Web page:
The Housing Scene by Lew Sichelman

Tales From the Landlord Trenches

Every landlord has tales to tell about the trials and tribulations of owning rental property. Here are a few of mine:

-- The flood. The house was between tenants when an upstairs water pipe burst. The water cascaded all the way down into the crawl space. After filling that area, it spilled out into the yard, creating a wading pool outside.

I didn’t find out until the four-figure water bill arrived. Fortunately, once I turned the water off, the accumulated water slowly sunk into the ground, and I made the necessary repairs.

-- Here today, gone tomorrow. When I eventually put that same house on the market, I fixed it up nicely, including the addition of a bunch of new shrubs. The day after the bushes were put into the earth, they were gone, just like that. During the night, someone had dug them up, leaving me nothing but gaping holes in the ground.

-- Tell-tale heart, Part I. My tenant was way behind on her rent. (I used to let people slide far longer than I should have: big mistake.) So I filed for eviction, and it took three months for the court to process it. The night before the sheriff was to knock on her door, she called me, crying, “Please don’t toss me out! I’ll pay you tomorrow.”

Bleeding heart that I am, I called off the eviction. Of course, she didn’t pay. And it took three more months with no rent to finally get her out.

-- Tell-tale heart, Part II. One of my tenants died of a heart attack in his bedroom. But sadly, no one knew anything was wrong until his rent didn’t arrive. It took days to locate his next of kin. After the police removed his body, a hazardous waste clean-up crew put the bedroom back in order.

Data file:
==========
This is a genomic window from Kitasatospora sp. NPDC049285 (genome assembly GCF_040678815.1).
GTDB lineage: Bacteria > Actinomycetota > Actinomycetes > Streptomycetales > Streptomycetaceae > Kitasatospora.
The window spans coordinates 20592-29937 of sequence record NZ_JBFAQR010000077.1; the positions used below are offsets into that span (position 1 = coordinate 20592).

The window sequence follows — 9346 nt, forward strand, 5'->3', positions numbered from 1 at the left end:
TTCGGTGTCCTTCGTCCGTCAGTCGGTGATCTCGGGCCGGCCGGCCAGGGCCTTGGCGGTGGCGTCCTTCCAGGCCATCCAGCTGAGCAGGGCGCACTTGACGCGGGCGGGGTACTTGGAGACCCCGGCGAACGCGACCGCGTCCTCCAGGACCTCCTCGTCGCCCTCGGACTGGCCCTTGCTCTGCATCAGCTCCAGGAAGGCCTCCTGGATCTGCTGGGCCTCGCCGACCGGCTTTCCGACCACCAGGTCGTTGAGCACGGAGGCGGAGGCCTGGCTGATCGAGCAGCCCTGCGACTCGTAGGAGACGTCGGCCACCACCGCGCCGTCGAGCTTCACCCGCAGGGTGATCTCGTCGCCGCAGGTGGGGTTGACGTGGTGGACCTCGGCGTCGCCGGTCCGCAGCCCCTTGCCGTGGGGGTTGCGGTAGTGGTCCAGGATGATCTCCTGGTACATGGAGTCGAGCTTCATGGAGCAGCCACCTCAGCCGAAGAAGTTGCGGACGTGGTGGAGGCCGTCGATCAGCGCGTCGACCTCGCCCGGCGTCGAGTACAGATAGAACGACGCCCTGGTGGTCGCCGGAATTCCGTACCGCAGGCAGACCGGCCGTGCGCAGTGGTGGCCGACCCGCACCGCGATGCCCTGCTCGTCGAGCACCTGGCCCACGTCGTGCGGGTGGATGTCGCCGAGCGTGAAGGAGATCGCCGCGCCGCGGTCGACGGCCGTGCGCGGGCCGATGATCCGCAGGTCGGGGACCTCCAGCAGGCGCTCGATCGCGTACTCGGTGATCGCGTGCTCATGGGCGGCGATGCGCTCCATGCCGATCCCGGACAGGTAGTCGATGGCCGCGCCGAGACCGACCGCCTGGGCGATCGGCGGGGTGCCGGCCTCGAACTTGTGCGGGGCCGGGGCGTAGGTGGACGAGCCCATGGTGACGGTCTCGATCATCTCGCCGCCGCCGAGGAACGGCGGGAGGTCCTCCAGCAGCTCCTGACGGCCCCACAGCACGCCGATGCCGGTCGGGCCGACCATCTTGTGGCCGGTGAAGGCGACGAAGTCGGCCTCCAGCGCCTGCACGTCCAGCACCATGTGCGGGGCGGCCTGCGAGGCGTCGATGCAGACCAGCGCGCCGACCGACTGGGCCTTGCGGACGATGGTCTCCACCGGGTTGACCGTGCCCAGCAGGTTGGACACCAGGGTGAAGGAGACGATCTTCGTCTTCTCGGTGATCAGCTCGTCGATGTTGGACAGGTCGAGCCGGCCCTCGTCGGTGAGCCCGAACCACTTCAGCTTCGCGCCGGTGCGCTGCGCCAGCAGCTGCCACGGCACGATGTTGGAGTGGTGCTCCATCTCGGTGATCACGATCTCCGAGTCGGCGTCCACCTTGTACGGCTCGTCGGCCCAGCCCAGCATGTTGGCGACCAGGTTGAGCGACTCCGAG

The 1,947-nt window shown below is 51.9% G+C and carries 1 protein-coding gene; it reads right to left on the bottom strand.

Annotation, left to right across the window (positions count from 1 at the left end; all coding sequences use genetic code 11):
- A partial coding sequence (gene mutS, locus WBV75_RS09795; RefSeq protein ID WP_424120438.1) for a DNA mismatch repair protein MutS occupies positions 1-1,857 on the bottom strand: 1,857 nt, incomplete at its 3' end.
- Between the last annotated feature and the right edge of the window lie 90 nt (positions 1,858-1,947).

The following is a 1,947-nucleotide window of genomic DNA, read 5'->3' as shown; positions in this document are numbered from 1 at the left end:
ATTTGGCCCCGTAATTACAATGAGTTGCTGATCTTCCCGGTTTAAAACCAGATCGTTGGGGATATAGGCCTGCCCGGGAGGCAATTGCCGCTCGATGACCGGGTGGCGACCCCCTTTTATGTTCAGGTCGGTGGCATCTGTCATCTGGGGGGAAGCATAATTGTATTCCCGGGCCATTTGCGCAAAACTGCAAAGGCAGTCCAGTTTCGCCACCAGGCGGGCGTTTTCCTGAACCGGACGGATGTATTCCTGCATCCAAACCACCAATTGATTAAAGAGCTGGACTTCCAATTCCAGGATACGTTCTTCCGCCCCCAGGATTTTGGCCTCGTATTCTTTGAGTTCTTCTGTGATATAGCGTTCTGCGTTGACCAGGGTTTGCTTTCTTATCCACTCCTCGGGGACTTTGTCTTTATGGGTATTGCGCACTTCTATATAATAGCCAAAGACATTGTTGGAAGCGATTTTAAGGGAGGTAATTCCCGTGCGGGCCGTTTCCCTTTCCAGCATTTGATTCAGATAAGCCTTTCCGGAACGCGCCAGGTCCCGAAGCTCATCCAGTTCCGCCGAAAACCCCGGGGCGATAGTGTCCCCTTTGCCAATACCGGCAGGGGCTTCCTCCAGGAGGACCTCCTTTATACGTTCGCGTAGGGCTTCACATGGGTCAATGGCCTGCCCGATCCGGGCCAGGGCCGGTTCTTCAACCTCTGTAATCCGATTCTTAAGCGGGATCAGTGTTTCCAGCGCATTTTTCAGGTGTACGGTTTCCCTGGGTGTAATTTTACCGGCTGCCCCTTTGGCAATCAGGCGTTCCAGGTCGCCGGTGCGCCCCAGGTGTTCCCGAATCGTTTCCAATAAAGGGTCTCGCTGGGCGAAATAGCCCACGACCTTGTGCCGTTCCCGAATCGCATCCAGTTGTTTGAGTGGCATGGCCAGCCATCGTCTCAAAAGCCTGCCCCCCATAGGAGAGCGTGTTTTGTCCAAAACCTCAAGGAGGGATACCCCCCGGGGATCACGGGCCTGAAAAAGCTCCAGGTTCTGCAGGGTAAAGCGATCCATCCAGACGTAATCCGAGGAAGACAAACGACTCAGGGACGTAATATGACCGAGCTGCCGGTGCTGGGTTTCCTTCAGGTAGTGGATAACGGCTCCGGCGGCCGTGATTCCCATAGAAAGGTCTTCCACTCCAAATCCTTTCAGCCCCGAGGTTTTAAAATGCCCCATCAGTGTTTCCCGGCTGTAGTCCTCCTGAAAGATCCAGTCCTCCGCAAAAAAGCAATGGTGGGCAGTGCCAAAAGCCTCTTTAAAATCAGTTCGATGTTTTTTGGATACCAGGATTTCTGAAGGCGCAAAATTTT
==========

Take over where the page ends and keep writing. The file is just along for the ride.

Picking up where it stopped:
-- Guns drawn. The only time I personally evicted someone, the experience scared the living daylights out of me.

I had rented the place to a man, his girlfriend and their children. The guy eventually split with his girlfriend but continued to pay his rent. He was habitually late, but he paid. And then he stopped. It took me several months to track him down, only to discover that he had declared bankruptcy and moved away. I couldn’t touch him for back rent.

But he had allowed his teenage son to remain in the house, so I still had to file for eviction. When I got the court’s permission, I went to the house, along with two deputy sheriffs. As we were about to bang on the front door, the officers pulled their guns, ready for anything.

I wasn’t ready for that, though. When they flashed their weapons, I ran like a scared rabbit around the corner.

Fortunately, the house was empty, but it had been trashed almost beyond reclamation. I had to completely strip it down and start over.

-- The gallon-gift guy. I once rented a room in a boarding house I owned -- five bedrooms, five tenants who shared the kitchen and living space -- to a fellow who was on unemployment at the time. I took a chance on him because he was willing to take the smallest bedroom in the house. He paid his rent faithfully for a couple of years, and then he stopped. Finally, after a few months with no rent, I told him he had to move, which he did.

Nice guy that he was, he left me a present: 50 or 60 1-gallon jugs full of urine. Rather than rising from his mattress to get to the bathroom, it appeared he’d just used jugs. But he never bothered to empty them.

I donned rubber gloves and a mask and proceeded to empty each one down the toilet. Then I carried the empty jugs down the stairs and into my truck and hauled them off to the dump. To remove the stench from the jugs that had spilled during his stay, I had to replace the room’s hardwood floor.

But the worst part occurred on my last trip down the steps with a handful of empty jugs: I missed the last step and broke my ankle.

Of course, there have been a lot of rewarding moments over the years, too. And not just of the monetary kind. The one I remember most fondly happened around Christmas, when a single-father tenant showed up at my front door with a frozen turkey.

Turns out, his church gave out the turkeys to parishioners and told them to distribute them to people in their lives who had done good by them. Since I had allowed him to be late with his rent, he said, he thought of me as one of those people.

I was really touched. But all in all, I’d say landlording isn’t for the faint of heart.